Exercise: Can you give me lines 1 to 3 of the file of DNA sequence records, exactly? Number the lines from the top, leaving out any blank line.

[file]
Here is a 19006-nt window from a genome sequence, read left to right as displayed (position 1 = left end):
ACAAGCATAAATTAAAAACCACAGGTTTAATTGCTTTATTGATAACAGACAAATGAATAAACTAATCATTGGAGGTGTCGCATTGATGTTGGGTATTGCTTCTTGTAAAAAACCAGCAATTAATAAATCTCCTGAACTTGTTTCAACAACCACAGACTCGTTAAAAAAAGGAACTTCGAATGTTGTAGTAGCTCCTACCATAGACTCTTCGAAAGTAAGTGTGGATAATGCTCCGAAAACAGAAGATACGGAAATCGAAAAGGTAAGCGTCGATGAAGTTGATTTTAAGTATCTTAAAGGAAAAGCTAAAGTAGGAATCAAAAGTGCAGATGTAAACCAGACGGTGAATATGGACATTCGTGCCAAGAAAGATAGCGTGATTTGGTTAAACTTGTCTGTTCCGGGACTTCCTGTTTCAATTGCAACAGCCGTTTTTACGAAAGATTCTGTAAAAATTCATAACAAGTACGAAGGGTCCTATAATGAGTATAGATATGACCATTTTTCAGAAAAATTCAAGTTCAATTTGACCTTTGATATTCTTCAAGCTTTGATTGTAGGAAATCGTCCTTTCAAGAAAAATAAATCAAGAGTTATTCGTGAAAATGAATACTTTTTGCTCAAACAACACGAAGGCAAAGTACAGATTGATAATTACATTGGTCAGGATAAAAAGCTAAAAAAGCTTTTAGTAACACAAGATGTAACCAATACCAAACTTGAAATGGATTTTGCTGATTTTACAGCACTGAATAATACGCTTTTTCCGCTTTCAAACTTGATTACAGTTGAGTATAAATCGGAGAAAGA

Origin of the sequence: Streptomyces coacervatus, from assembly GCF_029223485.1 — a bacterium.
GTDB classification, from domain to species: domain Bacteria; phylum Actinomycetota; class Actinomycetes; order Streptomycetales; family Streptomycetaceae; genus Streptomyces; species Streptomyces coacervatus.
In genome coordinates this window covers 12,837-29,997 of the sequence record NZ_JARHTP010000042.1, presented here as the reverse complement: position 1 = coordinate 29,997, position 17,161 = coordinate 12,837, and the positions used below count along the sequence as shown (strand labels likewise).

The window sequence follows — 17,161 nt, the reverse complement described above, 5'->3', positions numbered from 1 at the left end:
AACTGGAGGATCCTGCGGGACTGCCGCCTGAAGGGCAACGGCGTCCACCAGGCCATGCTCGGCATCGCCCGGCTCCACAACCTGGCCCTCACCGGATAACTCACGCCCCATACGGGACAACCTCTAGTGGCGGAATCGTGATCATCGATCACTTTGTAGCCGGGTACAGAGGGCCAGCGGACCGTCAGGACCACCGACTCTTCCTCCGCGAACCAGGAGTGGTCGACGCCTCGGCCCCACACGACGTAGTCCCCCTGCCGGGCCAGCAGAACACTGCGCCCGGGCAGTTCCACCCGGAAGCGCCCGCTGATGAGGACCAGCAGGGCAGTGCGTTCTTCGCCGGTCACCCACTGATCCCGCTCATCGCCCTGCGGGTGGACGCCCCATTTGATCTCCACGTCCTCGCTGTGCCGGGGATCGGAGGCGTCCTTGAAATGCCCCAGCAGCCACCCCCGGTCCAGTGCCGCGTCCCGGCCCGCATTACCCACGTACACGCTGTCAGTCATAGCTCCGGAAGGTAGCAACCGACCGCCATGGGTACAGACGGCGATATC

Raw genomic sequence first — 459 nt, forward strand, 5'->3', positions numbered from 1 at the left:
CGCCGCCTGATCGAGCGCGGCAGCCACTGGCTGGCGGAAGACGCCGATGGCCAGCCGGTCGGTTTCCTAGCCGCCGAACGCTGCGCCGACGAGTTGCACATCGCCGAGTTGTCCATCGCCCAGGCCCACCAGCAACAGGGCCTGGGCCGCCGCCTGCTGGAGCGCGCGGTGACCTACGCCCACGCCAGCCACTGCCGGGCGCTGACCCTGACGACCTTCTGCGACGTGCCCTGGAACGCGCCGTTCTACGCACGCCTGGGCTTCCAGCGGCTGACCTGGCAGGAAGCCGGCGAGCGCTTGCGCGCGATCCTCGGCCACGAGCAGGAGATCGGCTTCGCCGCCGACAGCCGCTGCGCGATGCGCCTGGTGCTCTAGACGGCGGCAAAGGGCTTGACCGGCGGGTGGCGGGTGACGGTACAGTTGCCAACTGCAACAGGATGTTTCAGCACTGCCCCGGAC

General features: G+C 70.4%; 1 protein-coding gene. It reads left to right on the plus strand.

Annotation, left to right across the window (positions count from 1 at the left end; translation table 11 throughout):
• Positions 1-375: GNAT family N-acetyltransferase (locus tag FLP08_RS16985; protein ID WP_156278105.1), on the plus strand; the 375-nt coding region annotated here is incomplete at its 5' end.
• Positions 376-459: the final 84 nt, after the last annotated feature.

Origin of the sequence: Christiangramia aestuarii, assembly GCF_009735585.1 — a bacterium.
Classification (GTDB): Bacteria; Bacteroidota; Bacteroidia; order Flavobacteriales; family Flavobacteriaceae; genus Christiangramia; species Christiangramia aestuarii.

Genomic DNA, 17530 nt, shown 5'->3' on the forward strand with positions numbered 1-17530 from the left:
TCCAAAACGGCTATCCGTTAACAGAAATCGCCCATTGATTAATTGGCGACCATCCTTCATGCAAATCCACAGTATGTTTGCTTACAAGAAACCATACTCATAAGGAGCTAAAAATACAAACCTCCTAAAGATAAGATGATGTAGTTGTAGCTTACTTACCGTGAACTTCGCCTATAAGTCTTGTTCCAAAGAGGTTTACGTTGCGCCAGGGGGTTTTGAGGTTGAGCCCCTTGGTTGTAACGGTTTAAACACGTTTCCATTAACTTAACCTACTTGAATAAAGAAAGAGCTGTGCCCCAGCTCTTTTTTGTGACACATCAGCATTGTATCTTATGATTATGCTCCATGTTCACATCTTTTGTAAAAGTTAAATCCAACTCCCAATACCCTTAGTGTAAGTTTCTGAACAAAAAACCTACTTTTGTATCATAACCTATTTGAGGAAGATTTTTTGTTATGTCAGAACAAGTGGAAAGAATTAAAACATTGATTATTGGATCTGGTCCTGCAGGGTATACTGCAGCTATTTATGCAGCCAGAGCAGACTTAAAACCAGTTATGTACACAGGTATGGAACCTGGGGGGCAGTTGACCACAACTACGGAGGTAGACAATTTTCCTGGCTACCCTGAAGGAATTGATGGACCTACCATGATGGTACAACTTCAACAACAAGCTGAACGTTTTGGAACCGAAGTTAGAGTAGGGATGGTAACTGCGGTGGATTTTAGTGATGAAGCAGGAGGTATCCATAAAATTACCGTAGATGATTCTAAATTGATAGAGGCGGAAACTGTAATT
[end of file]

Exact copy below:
Here is a 19006-nt window from a genome sequence, read left to right as displayed (position 1 = left end):
ACAAGCATAAATTAAAAACCACAGGTTTAATTGCTTTATTGATAACAGACAAATGAATAAACTAATCATTGGAGGTGTCGCATTGATGTTGGGTATTGCTTCTTGTAAAAAACCAGCAATTAATAAATCTCCTGAACTTGTTTCAACAACCACAGACTCGTTAAAAAAAGGAACTTCGAATGTTGTAGTAGCTCCTACCATAGACTCTTCGAAAGTAAGTGTGGATAATGCTCCGAAAACAGAAGATACGGAAATCGAAAAGGTAAGCGTCGATGAAGTTGATTTTAAGTATCTTAAAGGAAAAGCTAAAGTAGGAATCAAAAGTGCAGATGTAAACCAGACGGTGAATATGGACATTCGTGCCAAGAAAGATAGCGTGATTTGGTTAAACTTGTCTGTTCCGGGACTTCCTGTTTCAATTGCAACAGCCGTTTTTACGAAAGATTCTGTAAAAATTCATAACAAGTACGAAGGGTCCTATAATGAGTATAGATATGACCATTTTTCAGAAAAATTCAAGTTCAATTTGACCTTTGATATTCTTCAAGCTTTGATTGTAGGAAATCGTCCTTTCAAGAAAAATAAATCAAGAGTTATTCGTGAAAATGAATACTTTTTGCTCAAACAACACGAAGGCAAAGTACAGATTGATAATTACATTGGTCAGGATAAAAAGCTAAAAAAGCTTTTAGTAACACAAGATGTAACCAATACCAAACTTGAAATGGATTTTGCTGATTTTACAGCACTGAATAATACGCTTTTTCCGCTTTCAAACTTGATTACAGTTGAGTATAAATCGGAGAAAGA

Origin of the sequence: Streptomyces coacervatus, from assembly GCF_029223485.1 — a bacterium.